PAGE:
Nissan electric mini-campervan doubles its lithium to leave gas behind
As the world waits for truly off-grid-capable next-gen electric campers like the Tesla Cybertruck pop-up pickup and double-popping eBussy van camper, conversion shops continue to reach for the Nissan e-NV200 as their electric camper base vehicle of choice. Great Britain's Sussex Campervans is the latest, taking its e-NV200 Camper Car a step further by eliminating both gasoline and liquified petroleum gas (LPG) from the camper equation. The resulting mini-campervan becomes electric through and through, offering a tiny, efficient way of traveling and camping in the wild.
We've seen a few Nissan e-NV200 camper vans in the years since Nissan first launched its small electric van, and the upgrade to a 40-kWh battery pack has made them more practical. Efforts like the Spanish Bram Pacific, British Hillsdale Leisure Dalbury E and German Reimo N-Vane have relied on traditional LPG for fueling the stove, heating and/or other onboard amenities.
Sussex, on the other hand, doesn't want the word "gas" (or its initial) to appear anywhere near its newest camper. So it brings together two rising camper trends: the electric-powered base vehicle and the gas-free all-electric living module, often built into gas-engined camper vans or non-motorized trailers. The 180-in (456-cm) e-NV200 Camper Car becomes more than just a conversion package thrown into an electric van, rolling out as an all-electric, fossil-fuel-free mini-camper.
The first part was easy – Sussex specializes in Nissan/Renault camper vans, so creating an electric-motored camper was just a matter of putting its NV200 floor plan into the e-NV. The next step involved adapting the equipment package around battery power. The e-NV's 40-kWh battery pack provides a modest 124-mile (200-km, WLTP) combined range, which is unlikely to leave a whole lot of battery power for running camping equipment. Instead of wiring amenities into the main battery, the way more ambitious electric camper projects attempt, Sussex adds a dedicated lithium leisure battery with inverter/charger.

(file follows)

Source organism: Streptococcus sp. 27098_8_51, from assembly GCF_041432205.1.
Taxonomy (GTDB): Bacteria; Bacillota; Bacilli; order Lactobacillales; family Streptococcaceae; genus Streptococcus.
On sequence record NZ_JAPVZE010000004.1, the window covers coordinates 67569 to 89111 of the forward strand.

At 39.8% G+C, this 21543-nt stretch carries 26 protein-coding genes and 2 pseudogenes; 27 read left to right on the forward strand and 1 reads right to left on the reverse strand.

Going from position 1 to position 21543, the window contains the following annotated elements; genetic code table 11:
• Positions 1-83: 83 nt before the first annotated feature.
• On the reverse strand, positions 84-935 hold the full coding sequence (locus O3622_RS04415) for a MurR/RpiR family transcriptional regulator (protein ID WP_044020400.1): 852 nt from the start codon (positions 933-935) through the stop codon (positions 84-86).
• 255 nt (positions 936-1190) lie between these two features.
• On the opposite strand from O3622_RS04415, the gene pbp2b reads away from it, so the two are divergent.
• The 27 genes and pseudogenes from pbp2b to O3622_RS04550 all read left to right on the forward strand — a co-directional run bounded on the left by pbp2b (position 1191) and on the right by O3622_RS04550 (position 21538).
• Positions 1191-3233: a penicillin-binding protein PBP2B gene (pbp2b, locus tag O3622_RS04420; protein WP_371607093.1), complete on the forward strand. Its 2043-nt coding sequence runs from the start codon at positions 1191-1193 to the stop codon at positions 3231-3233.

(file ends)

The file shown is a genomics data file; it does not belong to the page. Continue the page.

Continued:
Sussex's electrical system is designed to accept optional solar charging, which could prove quite valuable. Unlike in an ICE-powered vehicle, in which the engine charges the leisure battery during driving, the e-NV200 Camper Car's leisure battery has to be charged independently, from the grid. Sussex wires the secondary battery charging point to the front of the vehicle next to Nissan's charger for convenience, but hookup is independent and requires a standard 230-V outlet. Solar charging would add an option for keeping appliances running should shore power be hard to come by.
Sussex explains that it looked into the possibility of wiring the batteries together so the vehicle battery could run camper equipment when necessary, but it says doing so would void Nissan's warranties. By separating the batteries, Sussex also avoids the possibility of running down the drive battery while camping, only to end up stranded.
Running out of cooking, lighting and fridge power is one potential pitfall of going fully electric versus using tried-and-true LPG or diesel, but chances are that those journeying out in a 125-mile electric camper won't be straying too far off the grid and will instead be staying at campsites with power hookups. So Sussex's e-camper van should still appeal to the right type of buyer.
The e-NV Camper Car has a simple but versatile floor plan that starts with a long console stretching from just behind the front passenger seat to the cargo area. The front section is a kitchen with a single-burner induction cooktop and sink. Since this camper van has a sliding rear door on both sides, the sink sprayer pulls up and out the door to double as an outdoor sprayer for cleaning down dirty gear, clothes, dogs, etc.
Moving back, the console steps up into a worktop and then into a full-height cabinet that houses the electrical hardware. Additional cabinet storage is located throughout the console, and the 50-L compressor fridge and electrical control center are both located under the kitchen counter. A series of 12-V, 230-V and USB outlets are located throughout the van.
The two-seat "rock-n-roll" rear bench quickly folds into a compact bed for two, while the standard pop-up roof is built to accommodate an optional second bed. Sussex also offers a solo camper configuration with a fold-forward driver-side bench/bed that leaves a center aisle open for more leg and elbow room. A swivel driver seat and small removable tabletop secured to the kitchen block complete the interior.
The e-NV200 Camper Car starts at £59,995 (approx. US$78,225). For those that fancy a Nissan mini-campervan but aren't ready to jump into electric camping with both feet, Sussex offers the gas-powered NV-200 Camper Car starting at £39,995 (US$52,150).
The six-minute walkthrough below provides a closer look at the e-NV200 Camper Car.
Source: Sussex Campervans